The Outdoor Research Ascendant Hoody has been impressive — and not just from one of us, but two independent reviewers agree that it’s a remarkable mix of everything we look for in a jacket. This review has two takes on the Ascendant (from reviewers Kevin Glover and Eric Miller) and both confirm that this one is a keeper and one of the best we’ve tested.
Outdoor Research Ascendant Hoody Features:
- Pertex® Microlight 100% nylon 20D ripstop stretch woven shell
- Polartec® Alpha® Direct Insulation 100% polyester @ 95 g/m2
- Adjustable Helmet
- Compatible Hood
- Internal Thumb Loops
- Zip Chest Pocket
- Dual Hand Warmer Pockets
- Single-Separating Center Front Zipper
- Low-Pro Binding™ Hood and Cuffs
- Claimed weight: 13oz
- MSRP: $219
First Take: Kevin talks (and loves) Alpha
As is usual with Outdoor Research, all of the fabrics and materials in the Ascendant are top-notch, name brand stuff. Obviously this is true of the Polartec Alpha Direct insulation, but let’s look for a moment at the nylon base fabric. It’s Pertex Microlight, a 20D weave with inherent stretch. It’s a great fabric which we’ve seen before on other active insulators. Pertex’s Microlight is a soft, durable nylon fabric that’s hard-wearing and tear resistant, but soft and pliable enough to move well with the use. One of its best features is its stretch, which combines with OR’s paneling to create a very comfortable piece for reaching, twisting and climbing.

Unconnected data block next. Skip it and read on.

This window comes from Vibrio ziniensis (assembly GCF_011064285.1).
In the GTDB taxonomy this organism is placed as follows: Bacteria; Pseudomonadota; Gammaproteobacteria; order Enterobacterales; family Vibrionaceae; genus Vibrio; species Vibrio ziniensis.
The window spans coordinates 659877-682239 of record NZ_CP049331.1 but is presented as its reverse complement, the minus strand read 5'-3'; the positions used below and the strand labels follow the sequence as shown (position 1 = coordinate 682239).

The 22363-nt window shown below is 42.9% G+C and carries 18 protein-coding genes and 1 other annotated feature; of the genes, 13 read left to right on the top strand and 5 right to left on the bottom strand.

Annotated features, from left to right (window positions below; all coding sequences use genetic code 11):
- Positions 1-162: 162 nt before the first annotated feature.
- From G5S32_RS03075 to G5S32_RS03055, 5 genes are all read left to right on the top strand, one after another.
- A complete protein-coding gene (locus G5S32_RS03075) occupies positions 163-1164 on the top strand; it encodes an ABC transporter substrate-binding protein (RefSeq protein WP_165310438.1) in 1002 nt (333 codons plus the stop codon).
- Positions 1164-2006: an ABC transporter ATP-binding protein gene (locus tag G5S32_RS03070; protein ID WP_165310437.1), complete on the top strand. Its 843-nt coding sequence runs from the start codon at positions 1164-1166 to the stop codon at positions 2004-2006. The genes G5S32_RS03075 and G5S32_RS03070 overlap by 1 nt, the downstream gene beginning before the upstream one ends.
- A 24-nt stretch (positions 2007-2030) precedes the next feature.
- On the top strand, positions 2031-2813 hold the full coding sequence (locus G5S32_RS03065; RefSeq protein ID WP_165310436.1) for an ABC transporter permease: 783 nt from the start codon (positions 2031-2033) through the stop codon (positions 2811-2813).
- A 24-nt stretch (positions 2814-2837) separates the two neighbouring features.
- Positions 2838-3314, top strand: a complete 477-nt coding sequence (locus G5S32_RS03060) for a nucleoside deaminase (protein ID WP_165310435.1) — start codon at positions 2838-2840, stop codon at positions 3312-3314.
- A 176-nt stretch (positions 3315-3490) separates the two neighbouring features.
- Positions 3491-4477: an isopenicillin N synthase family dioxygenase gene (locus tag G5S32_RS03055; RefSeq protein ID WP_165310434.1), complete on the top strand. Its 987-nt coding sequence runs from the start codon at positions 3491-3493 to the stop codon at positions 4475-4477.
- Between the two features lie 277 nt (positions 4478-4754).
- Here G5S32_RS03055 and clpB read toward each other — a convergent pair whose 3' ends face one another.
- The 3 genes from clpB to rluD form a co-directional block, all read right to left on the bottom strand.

The bedrock of the Ascendant is the Polartec Alpha Direct insulation. It’s pretty much the best thing since sliced bread. Polartec Alpha insulation is exposed on the inside of the jacket, giving it a furry look and a fleecy-soft feel. In most jacket, the active insulation is protected on the inside by a layer of nylon or polyester fabric, often mesh. That design protects the insulation while still allowing vapor to transmit easily through the jacket to the outside.
So, does it work well? Well, this will always be a little subjective, but in my testing it worked very well indeed. To start with, the feel of the jacket is incredibly soft and comfortable, and it’s surprisingly warm for its weight. When things heat up and you start sweating into the jacket, the fibers do a remarkable job at transferring moisture and drying out. The jacket really resists getting saturated with sweat. This is partly because this is a fairly ‘light’ weight of the fabric – 95g/m2 just feels lighter and less oppressive than other weights.